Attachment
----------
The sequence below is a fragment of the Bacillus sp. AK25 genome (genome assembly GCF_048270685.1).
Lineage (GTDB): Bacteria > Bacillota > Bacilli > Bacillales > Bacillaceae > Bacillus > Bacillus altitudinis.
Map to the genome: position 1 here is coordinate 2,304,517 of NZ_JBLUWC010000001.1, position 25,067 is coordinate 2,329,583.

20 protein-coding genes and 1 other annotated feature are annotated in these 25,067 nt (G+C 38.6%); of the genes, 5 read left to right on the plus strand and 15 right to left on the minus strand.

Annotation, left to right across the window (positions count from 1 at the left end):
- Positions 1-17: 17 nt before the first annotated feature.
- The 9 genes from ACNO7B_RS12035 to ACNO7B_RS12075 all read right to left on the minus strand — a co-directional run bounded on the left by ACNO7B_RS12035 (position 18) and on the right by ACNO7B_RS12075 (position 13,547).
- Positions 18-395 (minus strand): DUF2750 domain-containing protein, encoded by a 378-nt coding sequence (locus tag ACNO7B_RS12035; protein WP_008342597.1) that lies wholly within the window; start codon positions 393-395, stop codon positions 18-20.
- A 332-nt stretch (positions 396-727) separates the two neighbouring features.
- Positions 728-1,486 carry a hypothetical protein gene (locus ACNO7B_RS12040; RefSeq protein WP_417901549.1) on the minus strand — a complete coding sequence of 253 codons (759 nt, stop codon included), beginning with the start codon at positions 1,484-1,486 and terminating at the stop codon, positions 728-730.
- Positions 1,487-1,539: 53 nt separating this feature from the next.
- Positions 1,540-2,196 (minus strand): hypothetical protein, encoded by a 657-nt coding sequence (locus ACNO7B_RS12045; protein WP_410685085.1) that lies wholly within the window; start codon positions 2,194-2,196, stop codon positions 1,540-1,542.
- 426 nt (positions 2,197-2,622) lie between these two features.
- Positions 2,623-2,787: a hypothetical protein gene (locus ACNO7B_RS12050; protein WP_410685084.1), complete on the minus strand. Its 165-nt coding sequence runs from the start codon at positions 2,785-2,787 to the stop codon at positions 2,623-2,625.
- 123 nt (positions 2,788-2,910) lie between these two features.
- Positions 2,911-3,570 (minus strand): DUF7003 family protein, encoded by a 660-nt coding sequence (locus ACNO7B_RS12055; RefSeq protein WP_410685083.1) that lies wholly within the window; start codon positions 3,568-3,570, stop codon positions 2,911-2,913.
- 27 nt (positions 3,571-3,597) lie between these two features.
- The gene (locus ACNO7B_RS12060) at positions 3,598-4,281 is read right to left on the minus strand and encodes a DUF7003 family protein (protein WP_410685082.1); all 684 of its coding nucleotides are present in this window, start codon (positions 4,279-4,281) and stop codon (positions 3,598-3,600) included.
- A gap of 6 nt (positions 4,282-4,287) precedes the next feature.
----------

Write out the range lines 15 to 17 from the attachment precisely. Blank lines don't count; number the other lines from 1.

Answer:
- 123 nt (positions 2,788-2,910) lie between these two features.
- Positions 2,911-3,570 (minus strand): DUF7003 family protein, encoded by a 660-nt coding sequence (locus ACNO7B_RS12055; RefSeq protein WP_410685083.1) that lies wholly within the window; start codon positions 3,568-3,570, stop codon positions 2,911-2,913.
- 27 nt (positions 3,571-3,597) lie between these two features.